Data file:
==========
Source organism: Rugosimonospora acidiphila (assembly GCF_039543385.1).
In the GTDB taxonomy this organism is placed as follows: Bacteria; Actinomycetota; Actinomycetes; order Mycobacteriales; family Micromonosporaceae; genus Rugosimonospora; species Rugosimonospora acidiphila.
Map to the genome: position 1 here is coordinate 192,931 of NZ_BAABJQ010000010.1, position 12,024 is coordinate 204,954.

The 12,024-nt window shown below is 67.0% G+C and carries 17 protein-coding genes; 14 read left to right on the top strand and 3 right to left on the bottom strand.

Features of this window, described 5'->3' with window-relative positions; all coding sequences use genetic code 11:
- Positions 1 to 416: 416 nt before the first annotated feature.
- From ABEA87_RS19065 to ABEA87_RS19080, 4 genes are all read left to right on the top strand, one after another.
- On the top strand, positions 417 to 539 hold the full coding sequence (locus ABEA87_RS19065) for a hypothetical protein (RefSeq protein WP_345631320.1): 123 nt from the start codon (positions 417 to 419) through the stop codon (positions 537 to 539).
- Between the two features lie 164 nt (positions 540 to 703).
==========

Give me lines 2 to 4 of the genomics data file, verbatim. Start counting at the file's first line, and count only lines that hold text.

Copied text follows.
In the GTDB taxonomy this organism is placed as follows: Bacteria; Actinomycetota; Actinomycetes; order Mycobacteriales; family Micromonosporaceae; genus Rugosimonospora; species Rugosimonospora acidiphila.
Map to the genome: position 1 here is coordinate 192,931 of NZ_BAABJQ010000010.1, position 12,024 is coordinate 204,954.

The 12,024-nt window shown below is 67.0% G+C and carries 17 protein-coding genes; 14 read left to right on the top strand and 3 right to left on the bottom strand.